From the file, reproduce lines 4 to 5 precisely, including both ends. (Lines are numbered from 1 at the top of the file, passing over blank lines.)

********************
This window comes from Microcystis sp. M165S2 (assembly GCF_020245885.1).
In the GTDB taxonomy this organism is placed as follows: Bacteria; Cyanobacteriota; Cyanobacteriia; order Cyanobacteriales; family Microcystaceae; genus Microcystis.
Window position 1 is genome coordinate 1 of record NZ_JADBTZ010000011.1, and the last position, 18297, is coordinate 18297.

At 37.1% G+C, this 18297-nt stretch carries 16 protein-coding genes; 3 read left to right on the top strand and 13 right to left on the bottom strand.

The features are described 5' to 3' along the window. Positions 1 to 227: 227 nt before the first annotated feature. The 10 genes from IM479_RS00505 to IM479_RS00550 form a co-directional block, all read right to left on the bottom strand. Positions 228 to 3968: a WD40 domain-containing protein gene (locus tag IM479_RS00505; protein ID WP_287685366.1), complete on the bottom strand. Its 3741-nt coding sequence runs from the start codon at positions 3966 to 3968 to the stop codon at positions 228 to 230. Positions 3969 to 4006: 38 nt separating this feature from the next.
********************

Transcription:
At 37.1% G+C, this 18297-nt stretch carries 16 protein-coding genes; 3 read left to right on the top strand and 13 right to left on the bottom strand.

The features are described 5' to 3' along the window. Positions 1 to 227: 227 nt before the first annotated feature. The 10 genes from IM479_RS00505 to IM479_RS00550 form a co-directional block, all read right to left on the bottom strand. Positions 228 to 3968: a WD40 domain-containing protein gene (locus tag IM479_RS00505; protein ID WP_287685366.1), complete on the bottom strand. Its 3741-nt coding sequence runs from the start codon at positions 3966 to 3968 to the stop codon at positions 228 to 230. Positions 3969 to 4006: 38 nt separating this feature from the next.